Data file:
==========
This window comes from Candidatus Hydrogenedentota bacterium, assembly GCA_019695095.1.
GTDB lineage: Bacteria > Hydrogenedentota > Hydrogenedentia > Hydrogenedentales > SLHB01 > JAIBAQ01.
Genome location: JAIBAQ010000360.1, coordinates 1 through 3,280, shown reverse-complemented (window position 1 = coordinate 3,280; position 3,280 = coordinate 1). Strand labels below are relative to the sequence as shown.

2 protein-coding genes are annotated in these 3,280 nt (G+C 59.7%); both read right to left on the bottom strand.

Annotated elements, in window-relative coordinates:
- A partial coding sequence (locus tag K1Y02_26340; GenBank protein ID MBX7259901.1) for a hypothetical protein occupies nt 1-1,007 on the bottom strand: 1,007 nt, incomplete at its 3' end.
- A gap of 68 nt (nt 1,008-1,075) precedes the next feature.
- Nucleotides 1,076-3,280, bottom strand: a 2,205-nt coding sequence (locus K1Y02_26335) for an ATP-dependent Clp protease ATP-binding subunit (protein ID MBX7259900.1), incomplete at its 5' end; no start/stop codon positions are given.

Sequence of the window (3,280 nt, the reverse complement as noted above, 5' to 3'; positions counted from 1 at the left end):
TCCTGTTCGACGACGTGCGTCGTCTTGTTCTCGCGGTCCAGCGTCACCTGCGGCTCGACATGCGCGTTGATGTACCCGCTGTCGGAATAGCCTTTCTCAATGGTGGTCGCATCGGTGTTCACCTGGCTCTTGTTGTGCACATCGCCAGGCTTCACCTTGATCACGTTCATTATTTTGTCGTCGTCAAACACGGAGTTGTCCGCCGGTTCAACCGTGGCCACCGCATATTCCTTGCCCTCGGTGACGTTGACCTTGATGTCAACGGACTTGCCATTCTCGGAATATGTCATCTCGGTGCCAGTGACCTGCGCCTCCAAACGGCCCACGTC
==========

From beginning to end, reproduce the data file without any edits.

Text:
This window comes from Candidatus Hydrogenedentota bacterium, assembly GCA_019695095.1.
GTDB lineage: Bacteria > Hydrogenedentota > Hydrogenedentia > Hydrogenedentales > SLHB01 > JAIBAQ01.
Genome location: JAIBAQ010000360.1, coordinates 1 through 3,280, shown reverse-complemented (window position 1 = coordinate 3,280; position 3,280 = coordinate 1). Strand labels below are relative to the sequence as shown.

2 protein-coding genes are annotated in these 3,280 nt (G+C 59.7%); both read right to left on the bottom strand.

Annotated elements, in window-relative coordinates:
- A partial coding sequence (locus tag K1Y02_26340; GenBank protein ID MBX7259901.1) for a hypothetical protein occupies nt 1-1,007 on the bottom strand: 1,007 nt, incomplete at its 3' end.
- A gap of 68 nt (nt 1,008-1,075) precedes the next feature.
- Nucleotides 1,076-3,280, bottom strand: a 2,205-nt coding sequence (locus K1Y02_26335) for an ATP-dependent Clp protease ATP-binding subunit (protein ID MBX7259900.1), incomplete at its 5' end; no start/stop codon positions are given.

Sequence of the window (3,280 nt, the reverse complement as noted above, 5' to 3'; positions counted from 1 at the left end):
TCCTGTTCGACGACGTGCGTCGTCTTGTTCTCGCGGTCCAGCGTCACCTGCGGCTCGACATGCGCGTTGATGTACCCGCTGTCGGAATAGCCTTTCTCAATGGTGGTCGCATCGGTGTTCACCTGGCTCTTGTTGTGCACATCGCCAGGCTTCACCTTGATCACGTTCATTATTTTGTCGTCGTCAAACACGGAGTTGTCCGCCGGTTCAACCGTGGCCACCGCATATTCCTTGCCCTCGGTGACGTTGACCTTGATGTCAACGGACTTGCCATTCTCGGAATATGTCATCTCGGTGCCAGTGACCTGCGCCTCCAAACGGCCCACGTC